Note to self, regarding picking pickups…

Discussion in 'Just Pickups' started by LGOberean, Oct 22, 2019.

  1. Derek Kiernan

    Derek Kiernan Friend of Leo's

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    People stack excessive coloration in multiple stages on top of each other. If your pickup has strong coloration and you have a distortion, an EQ, amp settings, etc all on top of each other, you're stacking a bunch of holes and boosts on top of each other. Everything about it is counter to a balanced starting point.

    Some huge portion of tone issues can be untangled by saying try the tone knob and don't suck out all the mids or boost the bass as high as possible (changing the cable capacitance being the next option). It's much harder to repair an unbalanced voice with an EQ pedal than to just make those 10 seconds adjustments on the guitar and amp. If it was a single system making all the modifications, maybe having as many options as viable could be a good idea, but having all these stages that each come with a player's imagined default makes that almost entirely worthless.
     
  2. chris m.

    chris m. Poster Extraordinaire

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    I agree that stacking coloration can lead to problems. You start to get comb filtering, loss of harmonics, loss of tone....it's always refreshing to plug straight in with
    a good cord and see what sounds you can get out of a good amp coupled to a good guitar.
     
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  3. rigatele

    rigatele Tele-Afflicted

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    Yes, for example if the pickup has a prominent resonant peak it is hard to guess by ear, what frequency it is centered on. Basically the systematic approach should be to first level everything flat, then substitute the colorations you want to use. It's easy to do the latter by ear but not the former.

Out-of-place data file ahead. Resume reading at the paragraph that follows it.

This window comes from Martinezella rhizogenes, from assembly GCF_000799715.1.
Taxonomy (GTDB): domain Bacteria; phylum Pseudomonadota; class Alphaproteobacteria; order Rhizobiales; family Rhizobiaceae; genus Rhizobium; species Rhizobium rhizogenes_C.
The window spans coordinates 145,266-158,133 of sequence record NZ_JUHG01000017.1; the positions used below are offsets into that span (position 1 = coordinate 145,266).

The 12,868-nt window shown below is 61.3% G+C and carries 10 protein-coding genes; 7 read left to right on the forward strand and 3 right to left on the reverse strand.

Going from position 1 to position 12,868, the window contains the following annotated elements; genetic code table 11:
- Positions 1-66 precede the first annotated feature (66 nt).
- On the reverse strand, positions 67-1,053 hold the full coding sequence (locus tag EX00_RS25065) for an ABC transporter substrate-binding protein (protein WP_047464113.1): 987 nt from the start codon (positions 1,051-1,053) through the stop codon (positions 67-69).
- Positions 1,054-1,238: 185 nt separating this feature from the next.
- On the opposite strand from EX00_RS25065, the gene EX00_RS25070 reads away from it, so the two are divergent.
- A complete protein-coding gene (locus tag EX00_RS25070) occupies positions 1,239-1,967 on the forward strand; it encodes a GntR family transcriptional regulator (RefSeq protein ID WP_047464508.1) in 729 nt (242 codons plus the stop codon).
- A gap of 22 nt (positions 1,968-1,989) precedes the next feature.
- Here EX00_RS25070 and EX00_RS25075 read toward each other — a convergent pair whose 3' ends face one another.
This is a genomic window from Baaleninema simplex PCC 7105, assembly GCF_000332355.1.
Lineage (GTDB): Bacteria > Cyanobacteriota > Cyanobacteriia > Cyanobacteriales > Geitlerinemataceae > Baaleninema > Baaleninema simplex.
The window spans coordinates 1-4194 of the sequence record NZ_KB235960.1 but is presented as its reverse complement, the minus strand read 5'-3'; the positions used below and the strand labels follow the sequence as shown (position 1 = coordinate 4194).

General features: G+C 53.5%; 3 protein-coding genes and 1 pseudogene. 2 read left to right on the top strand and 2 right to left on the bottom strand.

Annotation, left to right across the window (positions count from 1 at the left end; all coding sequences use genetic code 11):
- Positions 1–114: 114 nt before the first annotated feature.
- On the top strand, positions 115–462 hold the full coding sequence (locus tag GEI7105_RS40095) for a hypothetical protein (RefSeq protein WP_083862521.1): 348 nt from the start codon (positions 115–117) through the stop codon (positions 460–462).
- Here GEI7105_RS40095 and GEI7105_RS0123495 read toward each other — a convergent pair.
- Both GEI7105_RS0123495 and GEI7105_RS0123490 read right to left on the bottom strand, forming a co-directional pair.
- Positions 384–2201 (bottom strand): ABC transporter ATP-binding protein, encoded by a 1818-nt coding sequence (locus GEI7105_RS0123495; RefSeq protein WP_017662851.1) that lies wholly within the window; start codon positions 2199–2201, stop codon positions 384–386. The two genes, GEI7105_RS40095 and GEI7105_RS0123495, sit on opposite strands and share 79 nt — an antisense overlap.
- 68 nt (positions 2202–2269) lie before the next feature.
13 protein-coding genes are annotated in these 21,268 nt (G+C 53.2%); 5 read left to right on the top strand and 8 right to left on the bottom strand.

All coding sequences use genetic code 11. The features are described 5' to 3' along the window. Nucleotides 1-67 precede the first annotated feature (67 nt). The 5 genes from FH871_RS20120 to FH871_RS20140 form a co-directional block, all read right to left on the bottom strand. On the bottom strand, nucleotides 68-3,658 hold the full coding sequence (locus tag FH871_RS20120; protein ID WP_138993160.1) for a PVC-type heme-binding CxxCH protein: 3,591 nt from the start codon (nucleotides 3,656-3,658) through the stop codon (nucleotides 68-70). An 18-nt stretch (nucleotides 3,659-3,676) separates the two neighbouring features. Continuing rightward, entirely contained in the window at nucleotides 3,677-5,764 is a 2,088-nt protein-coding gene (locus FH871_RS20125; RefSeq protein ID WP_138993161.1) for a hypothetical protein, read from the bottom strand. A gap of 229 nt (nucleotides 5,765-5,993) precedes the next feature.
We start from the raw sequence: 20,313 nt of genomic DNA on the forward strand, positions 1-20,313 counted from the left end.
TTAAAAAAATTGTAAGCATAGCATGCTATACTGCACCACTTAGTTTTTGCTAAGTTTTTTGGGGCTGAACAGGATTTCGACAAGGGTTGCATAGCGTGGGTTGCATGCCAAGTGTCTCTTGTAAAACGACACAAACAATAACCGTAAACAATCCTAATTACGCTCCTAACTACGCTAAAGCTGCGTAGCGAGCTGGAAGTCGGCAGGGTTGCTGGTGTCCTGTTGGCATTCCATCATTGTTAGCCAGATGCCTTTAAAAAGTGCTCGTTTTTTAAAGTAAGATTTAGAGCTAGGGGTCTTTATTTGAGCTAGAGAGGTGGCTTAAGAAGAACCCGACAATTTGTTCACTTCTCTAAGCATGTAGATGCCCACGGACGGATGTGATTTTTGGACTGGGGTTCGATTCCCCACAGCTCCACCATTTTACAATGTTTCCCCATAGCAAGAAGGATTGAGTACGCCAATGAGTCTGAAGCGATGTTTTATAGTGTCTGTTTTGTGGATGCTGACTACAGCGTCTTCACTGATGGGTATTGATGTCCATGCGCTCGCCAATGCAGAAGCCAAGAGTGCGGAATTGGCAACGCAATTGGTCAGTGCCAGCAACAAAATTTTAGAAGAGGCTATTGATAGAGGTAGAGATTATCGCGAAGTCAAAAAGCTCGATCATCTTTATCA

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  4. Antigua Tele

    Antigua Tele Friend of Leo's

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    One example is, as I understand it, distortion pedals often have a single tone knob, and then fixed attenuation of the top and bottom end, so as to restrict the guitarist from making the sound muddy by increasing the low end, or shrill by increasing the high end, and only letting them modify the less easily offended mid range, to suit the mix of the band. It also results in a lower common denominator, the gear becomes known for doing a particular thing, giving it identity. Most of the famed guitar gear is also the most limited in terms of options. Its like McDonalds, fewer choices means happier customers.
     
    Last edited: Nov 7, 2019
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  5. Derek Kiernan

    Derek Kiernan Friend of Leo's

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    And then you have the player boosting treble and bass at the amp even more and additionally cutting mids on the pedal in a different shape than the amp would (and is). You basically can’t know what’s happening anymore after a couple stages of that.
     
  6. DougM

    DougM Friend of Leo's

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    The Chinese made vintage spec Alnico pickups from a guy in Staten Island, New York, whose company is called Guitar Madness, sound as good as many more expensive Fender, Duncan, and Dimarzio pickups, and are crazy cheap. I put a set of his 62z in my Am Pro Strat, which are vintage spec Alnico V Strat pickups that cost $25 a set on Ebay with free shipping, and they sound better to me than the stock V-Mod pickups that came in that guitar, and as good as any Strat pickup I've tried at any price. He has Tele pickups too for equally low prices. And if you try some and don't like them you're not out $100-200 like you would be with the others.
     
  7. Antigua Tele

    Antigua Tele Friend of Leo's

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    There are a handful of players that humble-brag about plugging straight into the amp. I don't think they love the added complexity of a stacked signal chain, its an evil they would rather avoid.
     
  8. hopdybob

    hopdybob Tele-Afflicted

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